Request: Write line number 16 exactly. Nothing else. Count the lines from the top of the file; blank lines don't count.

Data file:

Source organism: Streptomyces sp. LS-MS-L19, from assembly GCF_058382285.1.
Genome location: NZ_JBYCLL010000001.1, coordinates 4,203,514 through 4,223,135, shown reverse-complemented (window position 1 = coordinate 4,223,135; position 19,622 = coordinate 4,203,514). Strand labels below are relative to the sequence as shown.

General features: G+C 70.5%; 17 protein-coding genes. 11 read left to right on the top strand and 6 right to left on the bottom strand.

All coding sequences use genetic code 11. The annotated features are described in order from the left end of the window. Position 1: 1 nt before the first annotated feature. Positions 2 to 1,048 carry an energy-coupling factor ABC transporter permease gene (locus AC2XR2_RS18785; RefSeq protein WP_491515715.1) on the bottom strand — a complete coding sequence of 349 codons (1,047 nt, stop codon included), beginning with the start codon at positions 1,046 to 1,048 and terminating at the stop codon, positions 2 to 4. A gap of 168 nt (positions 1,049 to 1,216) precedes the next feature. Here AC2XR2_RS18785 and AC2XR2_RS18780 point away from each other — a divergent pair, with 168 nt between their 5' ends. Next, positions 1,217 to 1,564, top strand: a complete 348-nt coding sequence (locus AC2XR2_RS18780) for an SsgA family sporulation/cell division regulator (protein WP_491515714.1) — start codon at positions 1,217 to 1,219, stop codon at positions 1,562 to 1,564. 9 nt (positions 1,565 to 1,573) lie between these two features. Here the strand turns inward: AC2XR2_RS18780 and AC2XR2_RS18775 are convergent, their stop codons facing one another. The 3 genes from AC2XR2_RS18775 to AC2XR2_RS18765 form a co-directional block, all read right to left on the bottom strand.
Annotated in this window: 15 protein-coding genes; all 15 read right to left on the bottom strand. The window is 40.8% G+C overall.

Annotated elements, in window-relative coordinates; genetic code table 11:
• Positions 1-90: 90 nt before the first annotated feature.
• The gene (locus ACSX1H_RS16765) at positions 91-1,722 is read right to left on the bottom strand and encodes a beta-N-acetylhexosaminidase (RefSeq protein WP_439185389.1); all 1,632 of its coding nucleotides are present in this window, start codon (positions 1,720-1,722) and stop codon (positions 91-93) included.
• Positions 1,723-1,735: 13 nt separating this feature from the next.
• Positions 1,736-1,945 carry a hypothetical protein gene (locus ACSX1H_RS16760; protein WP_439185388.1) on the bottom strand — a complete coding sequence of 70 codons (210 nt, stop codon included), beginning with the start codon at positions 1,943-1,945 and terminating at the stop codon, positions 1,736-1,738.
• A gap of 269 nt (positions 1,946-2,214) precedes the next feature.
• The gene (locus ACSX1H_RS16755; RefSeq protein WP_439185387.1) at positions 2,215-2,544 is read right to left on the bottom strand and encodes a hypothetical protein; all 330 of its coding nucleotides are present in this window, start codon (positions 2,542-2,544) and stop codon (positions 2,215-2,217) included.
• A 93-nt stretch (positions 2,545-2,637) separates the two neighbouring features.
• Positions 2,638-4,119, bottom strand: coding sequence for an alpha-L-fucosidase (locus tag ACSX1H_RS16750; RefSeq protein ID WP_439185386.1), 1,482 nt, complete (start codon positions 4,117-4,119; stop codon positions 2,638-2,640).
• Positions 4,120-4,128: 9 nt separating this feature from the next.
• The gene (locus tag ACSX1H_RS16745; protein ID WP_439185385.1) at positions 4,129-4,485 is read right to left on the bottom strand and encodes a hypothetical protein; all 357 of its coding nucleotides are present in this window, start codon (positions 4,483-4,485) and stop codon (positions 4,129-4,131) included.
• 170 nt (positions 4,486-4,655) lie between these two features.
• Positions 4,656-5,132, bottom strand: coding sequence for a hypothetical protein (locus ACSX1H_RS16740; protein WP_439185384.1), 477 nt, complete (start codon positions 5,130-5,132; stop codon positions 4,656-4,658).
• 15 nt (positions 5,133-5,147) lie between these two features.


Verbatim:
• The gene (locus tag ACSX1H_RS16745; protein ID WP_439185385.1) at positions 4,129-4,485 is read right to left on the bottom strand and encodes a hypothetical protein; all 357 of its coding nucleotides are present in this window, start codon (positions 4,483-4,485) and stop codon (positions 4,129-4,131) included.